Of course, then, when adverse events occur, sometimes because of the restrictions under which physicians must practice, our litigious society helps to support the notion that someone must be blamed. Millions of dollars then have to be paid after a prolonged legal battle that destroys the lives and reputations of all concerned and further drives up the cost of malpractice insurance which then further assures that the costs of practicing medicine will remain higher than what is supportable by the amount of reimbursement received, unless you believe high volume with low quality is the way to go. Surely the current malpractice system is not focusing on quality of patient care as a primary goal. This is not to say that many cases are not legitimate, but many are not, and much is spent on frivolous cases that could be decided by a panel of experts rather than a lengthy, expensive court battle.
Of course, no one wants to be sued, but all who practice medicine, which, despite what you see on TV, is not an exact science, must be wary of that possibility. The torture of a medical professional having to deal with a malpractice claim, justified or not, imposes a strong sense of defensiveness resulting in lots of expensive tests being ordered that may not be required immediately.
For example, if someone is admitted to the hospital with a syncopal episode, even when it appears obvious that the problem is probably due to postural hypotension, a huge, expensive workup is ordered to cover all the possible causes of syncope. The usual tests ordered include a CT of the head followed by an MRI and MRA of the head, 72 hours of cardiac monitoring, an echocardiogram, a tilt-table test, duplex ultrasound of the carotid arteries and an EEG, not to mention a three day hospital stay. If we were not so worried about missing some rare possibility when the initial history and physical exam and laboratory studies are normal, we might just do a supine and standing blood pressure, check a CT scan, make the diagnosis of postural syncope based on that evidence, and then make the usual recommendations or medication adjustments needed to treat that diagnosis, without having to do all the other studies mentioned above; and we would be right the vast majority of the time.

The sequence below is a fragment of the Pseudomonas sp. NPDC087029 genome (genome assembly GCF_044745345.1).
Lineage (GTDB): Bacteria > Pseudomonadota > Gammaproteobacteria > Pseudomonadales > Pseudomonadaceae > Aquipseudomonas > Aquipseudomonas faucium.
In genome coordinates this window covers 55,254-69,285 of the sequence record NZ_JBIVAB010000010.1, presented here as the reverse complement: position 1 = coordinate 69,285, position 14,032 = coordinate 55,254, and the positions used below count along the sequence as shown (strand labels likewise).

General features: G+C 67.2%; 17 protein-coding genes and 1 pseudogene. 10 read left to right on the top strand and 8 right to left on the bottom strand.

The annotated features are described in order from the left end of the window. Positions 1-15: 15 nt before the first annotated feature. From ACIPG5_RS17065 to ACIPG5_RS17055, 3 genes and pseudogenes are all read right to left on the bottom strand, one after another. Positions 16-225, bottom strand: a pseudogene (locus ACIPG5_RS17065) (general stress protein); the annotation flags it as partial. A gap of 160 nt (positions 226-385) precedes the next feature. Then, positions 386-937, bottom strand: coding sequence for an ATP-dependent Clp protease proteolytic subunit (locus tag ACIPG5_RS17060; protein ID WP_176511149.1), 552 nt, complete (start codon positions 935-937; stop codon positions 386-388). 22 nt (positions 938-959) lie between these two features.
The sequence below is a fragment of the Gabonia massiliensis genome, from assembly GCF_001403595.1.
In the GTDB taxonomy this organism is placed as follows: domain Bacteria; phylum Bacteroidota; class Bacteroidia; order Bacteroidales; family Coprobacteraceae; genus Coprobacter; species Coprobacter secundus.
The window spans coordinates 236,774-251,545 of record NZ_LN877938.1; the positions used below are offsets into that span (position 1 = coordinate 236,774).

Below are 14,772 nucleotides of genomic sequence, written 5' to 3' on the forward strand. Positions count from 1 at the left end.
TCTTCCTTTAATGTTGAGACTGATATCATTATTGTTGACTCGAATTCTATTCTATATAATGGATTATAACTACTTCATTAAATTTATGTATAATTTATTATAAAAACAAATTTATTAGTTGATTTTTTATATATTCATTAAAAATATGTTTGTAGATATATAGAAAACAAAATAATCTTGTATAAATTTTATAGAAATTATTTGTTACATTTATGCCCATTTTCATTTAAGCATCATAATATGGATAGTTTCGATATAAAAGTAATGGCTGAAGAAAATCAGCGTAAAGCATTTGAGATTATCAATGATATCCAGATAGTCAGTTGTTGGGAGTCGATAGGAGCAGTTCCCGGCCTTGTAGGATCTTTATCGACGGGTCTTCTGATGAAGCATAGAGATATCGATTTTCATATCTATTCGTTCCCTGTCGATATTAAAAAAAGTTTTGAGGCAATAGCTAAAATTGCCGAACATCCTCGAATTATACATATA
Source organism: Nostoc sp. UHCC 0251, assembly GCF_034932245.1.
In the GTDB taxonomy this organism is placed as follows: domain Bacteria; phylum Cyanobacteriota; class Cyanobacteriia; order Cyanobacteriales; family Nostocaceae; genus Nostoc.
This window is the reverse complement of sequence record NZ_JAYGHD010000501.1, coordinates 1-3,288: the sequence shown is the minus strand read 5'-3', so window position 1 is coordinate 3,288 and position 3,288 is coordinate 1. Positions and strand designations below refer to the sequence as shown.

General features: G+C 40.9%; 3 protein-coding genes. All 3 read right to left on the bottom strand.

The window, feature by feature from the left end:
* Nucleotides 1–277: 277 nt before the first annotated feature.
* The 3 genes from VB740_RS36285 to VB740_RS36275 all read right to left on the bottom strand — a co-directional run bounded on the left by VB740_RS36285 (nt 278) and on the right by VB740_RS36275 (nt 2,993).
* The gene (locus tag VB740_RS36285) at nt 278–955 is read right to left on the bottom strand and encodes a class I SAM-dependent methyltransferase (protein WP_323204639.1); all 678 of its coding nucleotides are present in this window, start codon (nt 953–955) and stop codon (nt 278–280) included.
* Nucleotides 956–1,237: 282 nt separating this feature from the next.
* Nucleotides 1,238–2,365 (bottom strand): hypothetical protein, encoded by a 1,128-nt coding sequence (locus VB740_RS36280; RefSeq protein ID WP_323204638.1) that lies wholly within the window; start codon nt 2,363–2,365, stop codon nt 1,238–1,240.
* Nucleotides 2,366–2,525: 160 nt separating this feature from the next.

However, under the current malpractice climate, if we were to do that and let the patient go home with close outpatient follow up without the MRI, etc, and if the patient is later found to have a brain tumor, we are in trouble, since we "obviously" missed the diagnosis and didn't comply with the legal "standard of care" by ordering all the above tests. Ironically, the "standard of care" for diagnosis has often been developed as a result of defensive medicine, not because of evidence, and that same standard of care is used against the physician in court.
In an ideal world, of course, we shouldn't be guided in diagnosing and treating patients by malpractice concerns or by government or insurance rules. We should be guided by what the patient requires based on medical knowledge, evidence and experience. If you're not sure of the diagnosis after initial evaluation, then by all means you need to do more testing, If the episode was clearly vasovagal or postural syncope, then you should feel comfortable not putting the patient through a lot of tests that he or she doesn't need. I think we should be thorough, but not wasteful.
Back to Patient Centered Care
The bottom line is that whatever we do in health care reform this year and in the years to come, we must return to and maintain our focus of taking care of patients, not diseases, not money, not health care organizations and executives, and not insurance companies, but patients. When we focus on anything else, the system won’t work, and patients and healthcare professionals that care about patients will remain dissatisfied. The other factors may be important in the process as a means to an end, but the primary focus should always be on patients. There will still need to be concern about the diseases, evidence and costs, but only if the goal is on better individual patient care. Medical decisions should be made by the patients, with the advice of their personal physicians, not by any other entities. If we are true to that goal, everything else will fall into its proper place.
Ref: Mallika, L.Mendu, et al, "Yield of Diagnostic Tests in Evaluating Syncopal Episodes in Older Patients", Arch Internal Med. 2009;169(14):1299-1305.
This page was last updated on July 17, 2009.